Dr. Vincent Urick, Emerging Investigator, Photonics Technology Branch - for his role in the research and development of long-haul analog-photonic systems. Dr. Urick has pioneered the theoretical and experimental analysis of numerous unique fiber-optic systems for electromagnetic-warfare and intelligence-gathering applications. In 2007, significant advancements in optical-delay-line and fiber-optic-link technologies were achieved under his leadership at the U.S. Naval Research Laboratory. The results of his work make possible previously-unachievable capabilities for U.S. Navy and Defense Department systems. Dr. Urick's theoretical work not only enables present-day enhancements for existing systems but also provides a solid understanding and foundation of how analog fiber-optics can improve future assets of the U.S. Navy and other U.S. Government Agencies.

Tactical Electronic Warfare Division and Information Technology Division

Mr. William W. Everett, Electronic Warfare Systems Branch, and Mr. William W. Chambers, Transmission Technology Branch - for their theoretical and experimental research that has directly and substantially improved the scope and effectiveness of the EA-6B JUMPSTART and STOPLIGHT missions in Afghanistan and Iraq. In addition, Mr. Everett and Mr. Chambers identified, quantified, and recommended an effective and easily implemented solution to interoperability issues between the EA-6B and ground based communications jammers.

Electronics Science and Technology Division

Dr. Eric Snow and Dr. Keith Perkins, Electronic Materials Branch - for their important contributions to the science and technology of nanosensors. The nominees have developed a carbon nanotube-based (CNT) sensor platform capable of highly sensitive molecular detection. Such nanosensors are capable of detecting explosives, toxic-chemical and biological molecules. Their compact, low-power design is suitable for both portable detection systems and distributed sensor networks. Additionally, the general scientific and technological principles pioneered by the nominees serve as a roadmap for the development of a broad class of sensors currently under investigation by the nanoscience community. Thus, their contributions will benefit the Navy by providing the basis for the next generation of sensor technology.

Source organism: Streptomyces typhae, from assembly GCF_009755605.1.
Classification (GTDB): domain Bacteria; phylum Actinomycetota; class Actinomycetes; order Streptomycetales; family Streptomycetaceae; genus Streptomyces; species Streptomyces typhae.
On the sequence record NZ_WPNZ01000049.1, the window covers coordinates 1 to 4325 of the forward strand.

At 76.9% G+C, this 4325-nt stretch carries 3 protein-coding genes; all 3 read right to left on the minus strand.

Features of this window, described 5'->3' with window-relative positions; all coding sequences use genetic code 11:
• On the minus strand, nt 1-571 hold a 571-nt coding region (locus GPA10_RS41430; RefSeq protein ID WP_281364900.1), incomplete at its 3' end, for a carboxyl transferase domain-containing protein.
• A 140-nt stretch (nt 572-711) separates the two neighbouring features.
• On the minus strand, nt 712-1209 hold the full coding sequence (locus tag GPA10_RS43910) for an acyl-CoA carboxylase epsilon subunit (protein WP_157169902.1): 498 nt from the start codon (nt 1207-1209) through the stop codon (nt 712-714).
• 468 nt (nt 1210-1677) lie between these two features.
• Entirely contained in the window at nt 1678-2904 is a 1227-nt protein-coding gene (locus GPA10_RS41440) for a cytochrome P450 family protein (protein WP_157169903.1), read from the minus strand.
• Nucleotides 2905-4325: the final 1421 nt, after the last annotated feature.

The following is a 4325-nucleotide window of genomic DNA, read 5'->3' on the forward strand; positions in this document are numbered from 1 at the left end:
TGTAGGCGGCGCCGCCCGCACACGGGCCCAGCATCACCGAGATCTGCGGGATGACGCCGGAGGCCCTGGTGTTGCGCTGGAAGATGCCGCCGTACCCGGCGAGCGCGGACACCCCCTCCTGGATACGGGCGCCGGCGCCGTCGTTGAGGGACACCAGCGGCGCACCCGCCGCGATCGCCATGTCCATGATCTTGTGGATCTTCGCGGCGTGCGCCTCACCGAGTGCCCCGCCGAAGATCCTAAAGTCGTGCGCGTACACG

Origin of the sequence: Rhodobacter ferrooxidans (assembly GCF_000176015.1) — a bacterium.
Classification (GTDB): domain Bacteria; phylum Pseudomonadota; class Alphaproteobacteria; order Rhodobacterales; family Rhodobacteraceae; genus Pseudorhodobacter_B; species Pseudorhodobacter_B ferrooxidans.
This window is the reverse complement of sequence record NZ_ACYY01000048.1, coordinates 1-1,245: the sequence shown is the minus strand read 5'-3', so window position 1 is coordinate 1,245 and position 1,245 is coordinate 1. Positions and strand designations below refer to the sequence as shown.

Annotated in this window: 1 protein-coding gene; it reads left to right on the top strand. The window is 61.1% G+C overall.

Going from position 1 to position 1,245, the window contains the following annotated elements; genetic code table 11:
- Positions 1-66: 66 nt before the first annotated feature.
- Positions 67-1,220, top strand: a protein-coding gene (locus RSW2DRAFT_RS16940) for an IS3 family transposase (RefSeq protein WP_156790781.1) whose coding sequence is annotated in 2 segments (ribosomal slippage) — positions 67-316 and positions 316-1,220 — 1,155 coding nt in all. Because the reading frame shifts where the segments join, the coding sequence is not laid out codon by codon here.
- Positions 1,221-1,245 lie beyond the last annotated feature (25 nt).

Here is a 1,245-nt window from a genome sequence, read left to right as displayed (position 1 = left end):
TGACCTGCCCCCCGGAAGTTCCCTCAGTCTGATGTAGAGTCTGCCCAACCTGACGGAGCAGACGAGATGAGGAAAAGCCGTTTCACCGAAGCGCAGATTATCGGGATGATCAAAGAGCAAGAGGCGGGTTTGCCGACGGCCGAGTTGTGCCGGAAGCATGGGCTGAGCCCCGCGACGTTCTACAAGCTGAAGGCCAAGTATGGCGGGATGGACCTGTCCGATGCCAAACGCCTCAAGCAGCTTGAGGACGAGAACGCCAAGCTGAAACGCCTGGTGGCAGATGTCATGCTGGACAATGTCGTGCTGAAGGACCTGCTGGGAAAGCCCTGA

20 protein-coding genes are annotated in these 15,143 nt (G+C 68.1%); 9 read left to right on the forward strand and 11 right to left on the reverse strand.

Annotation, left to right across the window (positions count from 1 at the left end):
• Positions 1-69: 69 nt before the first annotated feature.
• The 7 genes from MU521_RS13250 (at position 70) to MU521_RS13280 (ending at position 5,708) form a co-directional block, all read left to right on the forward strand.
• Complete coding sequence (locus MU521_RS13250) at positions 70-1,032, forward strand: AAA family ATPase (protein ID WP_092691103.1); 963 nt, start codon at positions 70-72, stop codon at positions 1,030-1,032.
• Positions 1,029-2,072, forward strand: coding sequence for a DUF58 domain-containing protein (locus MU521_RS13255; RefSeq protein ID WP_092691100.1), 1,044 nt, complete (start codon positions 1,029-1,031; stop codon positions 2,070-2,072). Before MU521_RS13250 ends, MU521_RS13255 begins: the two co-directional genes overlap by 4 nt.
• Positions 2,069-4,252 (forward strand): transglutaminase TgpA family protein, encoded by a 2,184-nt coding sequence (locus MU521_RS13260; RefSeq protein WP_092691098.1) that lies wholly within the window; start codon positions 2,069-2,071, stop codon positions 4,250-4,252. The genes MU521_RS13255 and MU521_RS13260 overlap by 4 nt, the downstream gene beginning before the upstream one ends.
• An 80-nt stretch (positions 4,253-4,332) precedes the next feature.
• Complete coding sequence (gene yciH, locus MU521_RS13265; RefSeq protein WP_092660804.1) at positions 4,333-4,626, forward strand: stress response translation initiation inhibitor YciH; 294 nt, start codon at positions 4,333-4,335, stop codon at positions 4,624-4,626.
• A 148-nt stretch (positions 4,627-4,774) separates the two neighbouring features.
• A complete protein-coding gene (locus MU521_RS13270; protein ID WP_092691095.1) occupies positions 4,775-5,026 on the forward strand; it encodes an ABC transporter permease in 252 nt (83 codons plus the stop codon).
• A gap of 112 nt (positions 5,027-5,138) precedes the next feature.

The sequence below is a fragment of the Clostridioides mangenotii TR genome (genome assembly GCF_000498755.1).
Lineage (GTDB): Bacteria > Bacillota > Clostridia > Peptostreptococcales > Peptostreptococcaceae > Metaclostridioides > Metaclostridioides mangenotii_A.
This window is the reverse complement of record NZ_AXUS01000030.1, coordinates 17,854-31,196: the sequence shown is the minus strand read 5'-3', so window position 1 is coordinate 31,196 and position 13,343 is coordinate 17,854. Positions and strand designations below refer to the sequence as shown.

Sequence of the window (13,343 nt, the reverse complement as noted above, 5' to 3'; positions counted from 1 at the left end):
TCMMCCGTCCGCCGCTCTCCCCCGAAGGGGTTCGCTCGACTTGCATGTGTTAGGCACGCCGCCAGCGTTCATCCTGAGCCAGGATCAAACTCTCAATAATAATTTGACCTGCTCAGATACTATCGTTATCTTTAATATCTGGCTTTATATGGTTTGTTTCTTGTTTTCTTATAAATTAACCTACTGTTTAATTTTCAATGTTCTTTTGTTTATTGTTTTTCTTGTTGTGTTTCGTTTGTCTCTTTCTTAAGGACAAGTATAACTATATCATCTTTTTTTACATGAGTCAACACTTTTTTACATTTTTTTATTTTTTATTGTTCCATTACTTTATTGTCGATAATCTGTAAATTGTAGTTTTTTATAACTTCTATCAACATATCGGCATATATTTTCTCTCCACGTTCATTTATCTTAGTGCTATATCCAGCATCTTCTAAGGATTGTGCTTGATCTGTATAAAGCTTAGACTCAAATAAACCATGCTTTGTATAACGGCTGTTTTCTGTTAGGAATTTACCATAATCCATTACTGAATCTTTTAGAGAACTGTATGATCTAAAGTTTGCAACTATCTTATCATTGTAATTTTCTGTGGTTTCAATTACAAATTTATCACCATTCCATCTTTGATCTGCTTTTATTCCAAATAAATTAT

Center for Biomolecular Science and Engineering

Dr. Igor Medintz, Emerging Investigator, Laboratory for Biosensors & Biomaterials - for his leadership in biological and explosive sensing applications of nanoparticles known as quantum dots. His work has led to the development of nanoparticle-based sensing applications through the modification of quantum dots with switchable protein molecules. In 2007 this led to the demonstration of a reagentless biosensor for detection of explosives in seawater. This illustrates a rapid transition from basic research to an operational demonstration, and highlights the importance of nanocrystal particles in future biosensor development.

Marine Geosciences Division

Mr. Kevin Shaw, Dr. John Sample, Emerging Investigator, and Mr. Frank McCreedy, Emerging Investigator, Mapping, Charting and Geodesy Branch - for the successful development, testing and 2007 transition of the Geospatial Information Database (GIDB®) supporting Navy and other DoD activities world wide. Development of this technology has given the United States a capability never before available - that of accessing massive amounts of geospatial data from hundreds of servers distributed across the nation, but appearing as a single massive database. Additionally this fully government owned, patented and license free technology has yielded the Navy a technologically superior capability that can be rapidly deployed and easily integrated. As a result of the leadership and scientific and engineering expertise of these individuals, this technology has been fully developed and brought to bear on many of our nation's most challenging problems, e.g., terrorism and counter narcotics. The success of this effort not only demonstrates the scientific and engineering leadership of the Navy and the Department of Defense, but the outstanding leadership and esprit de corps of this development team as well.